What’s a hiker’s worst and most common enemy? Bears? Weather? No! It’s the common, but painful, blister.
Even a short day hike can seem like a death march when you have blisters, but there are ways to prevent this suffering, or at least reduce the pain. The key is to know potential pressure points where a blister can form, and to know how to recognize when one might be forming. Plus, you can take certain precautions before hitting the trail.
Now, that’s not to say that you can reliably prevent all blisters from forming. But, you can definitely minimize the risk, pain, and possible infection with just a little pre-hike prep.
What Causes a Blister?
First, we need to know what causes blisters in the first place. There are many things that can cause a flare-up, including sunburn, mosquito and bug bites, and allergies. But the most common cause is friction.
Friction can be produced in a number of ways. When your skin is wet or damp it becomes very soft, and even the normal rubbing of your socks against the skin damages cells to a greater or lesser degree. If you have a simple wrinkle in your sock or a tight spot in your boot that puts undue pressure on a single spot on your foot, that rubbing will cause a blister. And, even if you wear gloves to do trail work, a blister can form due to the friction between the gloves and your skin when you use maintenance tools.
While blisters are painful, keep in mind that it’s actually the body’s way of repairing the damage caused to your skin cells. When the skin becomes damaged, the liquid that is formed within the blister acts as a buffer to prevent further damage to the skin and also aids in healing.
An Ounce of Blister Prevention
You can prevent blisters by investing in high-quality boots, insoles and socks that fit properly. A.M.
Luckily, there are some common sense preventive measures you can take to avoid a painful, hike-ending blister:
Make sure your boots fit properly. If possible, buy them from a store whose staff members can precisely measure and fit your foot. Also, top-notch footwear and outdoor gear stores will have small ramps that allow you to see if your foot remains secure in the shoes or boots while ascending and descending. When you’re trying on footwear, wear a sock that is similar to what you’ll wear while hiking.
Consider buying an aftermarket insole, like Superfeet, to improve the fit of shoes or boots.
Before putting on socks, make sure your feet are clean and dry.
Avoid cotton socks. They retain water and sweat. Purchase either synthetic or wool socks.
Make sure the sock fits. You don’t want it too loose so it can slip and rub, or too tight where it will cause pressure points on your foot.
If your socks get wet, change into a dry pair immediately.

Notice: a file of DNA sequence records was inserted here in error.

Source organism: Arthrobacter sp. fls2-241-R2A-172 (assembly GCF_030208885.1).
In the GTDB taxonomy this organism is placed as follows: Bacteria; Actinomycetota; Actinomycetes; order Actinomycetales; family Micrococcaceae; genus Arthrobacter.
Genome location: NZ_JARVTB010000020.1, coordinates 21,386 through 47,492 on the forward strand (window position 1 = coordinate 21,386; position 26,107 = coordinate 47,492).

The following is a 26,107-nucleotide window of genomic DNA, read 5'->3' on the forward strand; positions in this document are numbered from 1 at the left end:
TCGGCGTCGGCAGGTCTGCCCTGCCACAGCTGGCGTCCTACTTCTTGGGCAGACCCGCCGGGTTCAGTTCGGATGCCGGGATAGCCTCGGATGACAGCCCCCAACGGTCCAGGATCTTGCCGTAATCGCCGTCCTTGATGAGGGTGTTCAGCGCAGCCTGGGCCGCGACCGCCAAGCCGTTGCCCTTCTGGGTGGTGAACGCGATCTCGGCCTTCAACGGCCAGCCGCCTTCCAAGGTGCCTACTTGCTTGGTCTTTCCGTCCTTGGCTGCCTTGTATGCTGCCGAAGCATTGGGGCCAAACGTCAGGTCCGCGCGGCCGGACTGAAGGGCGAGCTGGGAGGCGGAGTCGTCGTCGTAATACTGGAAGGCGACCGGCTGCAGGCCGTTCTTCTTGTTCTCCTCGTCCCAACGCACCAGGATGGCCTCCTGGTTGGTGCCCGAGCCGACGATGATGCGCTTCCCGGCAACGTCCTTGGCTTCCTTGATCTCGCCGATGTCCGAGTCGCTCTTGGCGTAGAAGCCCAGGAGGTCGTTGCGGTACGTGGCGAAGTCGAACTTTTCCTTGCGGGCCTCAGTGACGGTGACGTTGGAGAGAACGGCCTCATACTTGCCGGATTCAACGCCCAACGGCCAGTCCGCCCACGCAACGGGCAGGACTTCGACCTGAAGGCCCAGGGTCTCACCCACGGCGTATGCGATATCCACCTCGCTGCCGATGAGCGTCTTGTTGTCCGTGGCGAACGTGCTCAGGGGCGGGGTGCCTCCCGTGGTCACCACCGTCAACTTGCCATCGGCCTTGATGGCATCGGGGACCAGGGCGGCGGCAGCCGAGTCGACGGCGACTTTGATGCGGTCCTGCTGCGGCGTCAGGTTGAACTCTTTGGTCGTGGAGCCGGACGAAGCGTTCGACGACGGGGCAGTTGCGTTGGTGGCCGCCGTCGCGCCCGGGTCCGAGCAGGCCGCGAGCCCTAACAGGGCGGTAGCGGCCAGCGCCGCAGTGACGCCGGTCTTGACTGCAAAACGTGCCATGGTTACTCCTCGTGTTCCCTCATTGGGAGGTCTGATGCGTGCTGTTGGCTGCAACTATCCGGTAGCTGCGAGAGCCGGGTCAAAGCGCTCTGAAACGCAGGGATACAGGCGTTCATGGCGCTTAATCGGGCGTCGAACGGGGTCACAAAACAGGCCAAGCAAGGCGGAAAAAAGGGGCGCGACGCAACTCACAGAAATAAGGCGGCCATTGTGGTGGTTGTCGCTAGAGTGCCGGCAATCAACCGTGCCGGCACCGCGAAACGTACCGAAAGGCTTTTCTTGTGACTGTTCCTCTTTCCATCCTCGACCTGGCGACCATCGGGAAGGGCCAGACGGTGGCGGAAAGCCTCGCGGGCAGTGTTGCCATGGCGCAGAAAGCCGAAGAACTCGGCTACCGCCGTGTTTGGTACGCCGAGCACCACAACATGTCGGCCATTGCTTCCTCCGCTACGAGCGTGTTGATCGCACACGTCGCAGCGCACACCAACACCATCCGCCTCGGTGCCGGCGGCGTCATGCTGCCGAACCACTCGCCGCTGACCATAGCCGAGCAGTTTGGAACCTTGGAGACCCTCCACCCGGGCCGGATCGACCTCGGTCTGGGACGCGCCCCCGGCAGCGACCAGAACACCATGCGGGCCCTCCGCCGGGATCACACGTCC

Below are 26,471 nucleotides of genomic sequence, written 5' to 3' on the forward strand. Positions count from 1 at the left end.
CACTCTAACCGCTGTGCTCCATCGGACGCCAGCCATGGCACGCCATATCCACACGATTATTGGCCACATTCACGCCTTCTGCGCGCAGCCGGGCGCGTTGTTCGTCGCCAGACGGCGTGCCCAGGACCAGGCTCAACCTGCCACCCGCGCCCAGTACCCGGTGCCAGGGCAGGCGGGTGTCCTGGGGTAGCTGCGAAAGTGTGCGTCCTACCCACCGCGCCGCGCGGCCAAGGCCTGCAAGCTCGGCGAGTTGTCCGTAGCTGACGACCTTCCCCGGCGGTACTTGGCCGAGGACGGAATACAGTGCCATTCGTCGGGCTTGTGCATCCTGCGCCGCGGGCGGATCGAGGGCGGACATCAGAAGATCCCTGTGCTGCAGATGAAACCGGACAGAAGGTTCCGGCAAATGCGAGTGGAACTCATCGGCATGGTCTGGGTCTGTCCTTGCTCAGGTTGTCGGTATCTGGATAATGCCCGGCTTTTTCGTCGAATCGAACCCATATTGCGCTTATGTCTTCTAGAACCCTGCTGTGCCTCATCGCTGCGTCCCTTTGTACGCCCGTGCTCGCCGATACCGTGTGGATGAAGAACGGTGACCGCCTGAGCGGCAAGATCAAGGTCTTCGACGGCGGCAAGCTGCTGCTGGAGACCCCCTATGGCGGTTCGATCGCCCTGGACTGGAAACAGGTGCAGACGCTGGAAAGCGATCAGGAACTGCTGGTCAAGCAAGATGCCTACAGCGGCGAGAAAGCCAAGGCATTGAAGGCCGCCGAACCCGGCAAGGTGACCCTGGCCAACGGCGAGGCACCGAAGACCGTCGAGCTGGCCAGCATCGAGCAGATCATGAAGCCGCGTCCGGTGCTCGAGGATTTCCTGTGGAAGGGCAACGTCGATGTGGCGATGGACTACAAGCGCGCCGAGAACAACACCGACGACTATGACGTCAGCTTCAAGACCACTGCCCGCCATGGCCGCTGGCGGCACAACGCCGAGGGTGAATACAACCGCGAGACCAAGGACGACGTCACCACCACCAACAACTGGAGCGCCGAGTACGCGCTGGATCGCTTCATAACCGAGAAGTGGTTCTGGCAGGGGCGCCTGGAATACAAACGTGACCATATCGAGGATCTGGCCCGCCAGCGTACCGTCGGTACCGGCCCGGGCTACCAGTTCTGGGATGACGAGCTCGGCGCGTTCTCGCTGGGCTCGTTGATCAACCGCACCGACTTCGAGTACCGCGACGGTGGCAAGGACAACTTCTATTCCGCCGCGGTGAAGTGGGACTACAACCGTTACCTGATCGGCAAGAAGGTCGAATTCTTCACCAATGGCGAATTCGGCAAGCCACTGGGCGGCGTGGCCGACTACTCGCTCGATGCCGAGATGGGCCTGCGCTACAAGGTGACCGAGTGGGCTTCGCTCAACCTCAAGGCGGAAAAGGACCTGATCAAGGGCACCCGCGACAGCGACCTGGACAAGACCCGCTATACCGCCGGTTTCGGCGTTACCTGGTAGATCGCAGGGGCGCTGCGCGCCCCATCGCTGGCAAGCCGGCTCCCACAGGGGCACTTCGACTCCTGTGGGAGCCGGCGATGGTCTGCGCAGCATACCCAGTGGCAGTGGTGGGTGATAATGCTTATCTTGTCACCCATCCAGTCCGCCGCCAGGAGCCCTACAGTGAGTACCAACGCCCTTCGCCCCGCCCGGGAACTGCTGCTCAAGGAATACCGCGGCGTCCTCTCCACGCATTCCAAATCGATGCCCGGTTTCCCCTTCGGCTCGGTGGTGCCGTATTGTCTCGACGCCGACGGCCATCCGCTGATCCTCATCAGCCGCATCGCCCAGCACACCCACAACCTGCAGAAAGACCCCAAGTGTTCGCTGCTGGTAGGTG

If you have areas that are prone to blistering, cover those areas with moleskin or adhesive tape to prevent problems later.
Check your feet often during breaks.
As soon as you feel uncomfortable friction in your shoes or boots, act quickly to prevent a blister from developing or worsening.
Prevention also means having the right gear with you just in case a blister begins to flare up while on the trail. There are basic blister kits available online or at your favorite outfitter, or you can simply pack the following:
Warning Signs of Blisters on the Feet
The key to preventing a full-blown blister is to recognize when you’re getting a “hot spot,” which signals that a blister is beginning to form. A hot spot is a small area that is red and feels a bit sore or hurts. It’s a sure sign that something’s up.
If you find that you have a hot spot forming, stop hiking and take care of it immediately. Take off your boots and socks, dry your feet, and then cover the spot with a circular piece of moleskin that will reduce the friction on the spot.
When you feel a “hot spot,” act immediately to prevent a blister from forming. Tim Foster
Even if you take all the proper steps to prevent a blister, there is still a chance that one will form during a hike.
If you get a small blister—less than the size of a nickel—cut a circular hole in the center of a piece of Molefoam, which is much thicker than moleskin. Center the hole in the molefoam over the blister, stick it down, and you’re ready to go.
If it is a larger blister, avoid draining it if possible. The liquid helps the healing process, and even though it’s rare, opening a blister increases the chances of infection.
There are times, however, when a blister is just too painful and you need relief. In that case, you will need to drain and treat it.
Wash your hands and the blister with antibiotic soap.
Sterilize a needle over a flame or with alcohol.
Insert the needle at the base of the blister.
Coat the blister with an antibiotic ointment and place a bandage or piece of gauze over it.
Just like you did for a small blister, cut a “doughnut hole” in a piece of Molefoam, center the hole over the blister and stick it down.
Fill the doughnut hole with an antibiotic ointment and cover the wound with adhesive tape.
Written by Joe Cuhaj for RootsRated in partnership with BCBS of AL and legally licensed through the Matcha publisher network. Please direct all licensing questions to email@example.com.